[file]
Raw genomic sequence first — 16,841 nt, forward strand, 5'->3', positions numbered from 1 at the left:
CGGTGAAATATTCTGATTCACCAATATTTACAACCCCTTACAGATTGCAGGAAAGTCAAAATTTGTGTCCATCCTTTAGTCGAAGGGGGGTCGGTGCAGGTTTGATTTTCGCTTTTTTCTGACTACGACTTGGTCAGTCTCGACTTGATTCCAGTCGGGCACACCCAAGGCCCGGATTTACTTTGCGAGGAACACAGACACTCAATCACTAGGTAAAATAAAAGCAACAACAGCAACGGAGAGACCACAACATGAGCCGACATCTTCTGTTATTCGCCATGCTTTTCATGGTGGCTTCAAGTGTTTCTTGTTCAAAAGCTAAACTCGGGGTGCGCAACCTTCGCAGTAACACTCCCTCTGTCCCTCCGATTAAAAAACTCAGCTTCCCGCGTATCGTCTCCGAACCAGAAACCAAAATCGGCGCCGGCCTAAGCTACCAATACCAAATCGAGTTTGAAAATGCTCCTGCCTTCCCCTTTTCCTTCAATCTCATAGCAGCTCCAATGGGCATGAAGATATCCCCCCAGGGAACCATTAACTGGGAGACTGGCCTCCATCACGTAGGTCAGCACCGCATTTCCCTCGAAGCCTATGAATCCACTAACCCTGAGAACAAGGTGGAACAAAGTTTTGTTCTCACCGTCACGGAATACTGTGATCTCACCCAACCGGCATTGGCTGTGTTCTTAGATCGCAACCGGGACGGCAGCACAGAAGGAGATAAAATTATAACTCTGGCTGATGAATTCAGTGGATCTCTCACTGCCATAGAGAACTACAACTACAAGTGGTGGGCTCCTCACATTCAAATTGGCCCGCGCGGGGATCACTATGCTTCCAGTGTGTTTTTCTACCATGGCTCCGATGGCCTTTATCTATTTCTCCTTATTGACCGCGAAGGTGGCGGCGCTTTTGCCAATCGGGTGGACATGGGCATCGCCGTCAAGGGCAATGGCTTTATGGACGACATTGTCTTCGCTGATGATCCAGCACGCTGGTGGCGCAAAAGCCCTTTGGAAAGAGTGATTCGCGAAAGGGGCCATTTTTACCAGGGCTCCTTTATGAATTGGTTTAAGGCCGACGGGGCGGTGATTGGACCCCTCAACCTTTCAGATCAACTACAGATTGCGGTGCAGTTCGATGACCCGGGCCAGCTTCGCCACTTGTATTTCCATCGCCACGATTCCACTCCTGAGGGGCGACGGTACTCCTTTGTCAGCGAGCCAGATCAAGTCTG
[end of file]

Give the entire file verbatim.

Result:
Raw genomic sequence first — 16,841 nt, forward strand, 5'->3', positions numbered from 1 at the left:
CGGTGAAATATTCTGATTCACCAATATTTACAACCCCTTACAGATTGCAGGAAAGTCAAAATTTGTGTCCATCCTTTAGTCGAAGGGGGGTCGGTGCAGGTTTGATTTTCGCTTTTTTCTGACTACGACTTGGTCAGTCTCGACTTGATTCCAGTCGGGCACACCCAAGGCCCGGATTTACTTTGCGAGGAACACAGACACTCAATCACTAGGTAAAATAAAAGCAACAACAGCAACGGAGAGACCACAACATGAGCCGACATCTTCTGTTATTCGCCATGCTTTTCATGGTGGCTTCAAGTGTTTCTTGTTCAAAAGCTAAACTCGGGGTGCGCAACCTTCGCAGTAACACTCCCTCTGTCCCTCCGATTAAAAAACTCAGCTTCCCGCGTATCGTCTCCGAACCAGAAACCAAAATCGGCGCCGGCCTAAGCTACCAATACCAAATCGAGTTTGAAAATGCTCCTGCCTTCCCCTTTTCCTTCAATCTCATAGCAGCTCCAATGGGCATGAAGATATCCCCCCAGGGAACCATTAACTGGGAGACTGGCCTCCATCACGTAGGTCAGCACCGCATTTCCCTCGAAGCCTATGAATCCACTAACCCTGAGAACAAGGTGGAACAAAGTTTTGTTCTCACCGTCACGGAATACTGTGATCTCACCCAACCGGCATTGGCTGTGTTCTTAGATCGCAACCGGGACGGCAGCACAGAAGGAGATAAAATTATAACTCTGGCTGATGAATTCAGTGGATCTCTCACTGCCATAGAGAACTACAACTACAAGTGGTGGGCTCCTCACATTCAAATTGGCCCGCGCGGGGATCACTATGCTTCCAGTGTGTTTTTCTACCATGGCTCCGATGGCCTTTATCTATTTCTCCTTATTGACCGCGAAGGTGGCGGCGCTTTTGCCAATCGGGTGGACATGGGCATCGCCGTCAAGGGCAATGGCTTTATGGACGACATTGTCTTCGCTGATGATCCAGCACGCTGGTGGCGCAAAAGCCCTTTGGAAAGAGTGATTCGCGAAAGGGGCCATTTTTACCAGGGCTCCTTTATGAATTGGTTTAAGGCCGACGGGGCGGTGATTGGACCCCTCAACCTTTCAGATCAACTACAGATTGCGGTGCAGTTCGATGACCCGGGCCAGCTTCGCCACTTGTATTTCCATCGCCACGATTCCACTCCTGAGGGGCGACGGTACTCCTTTGTCAGCGAGCCAGATCAAGTCTG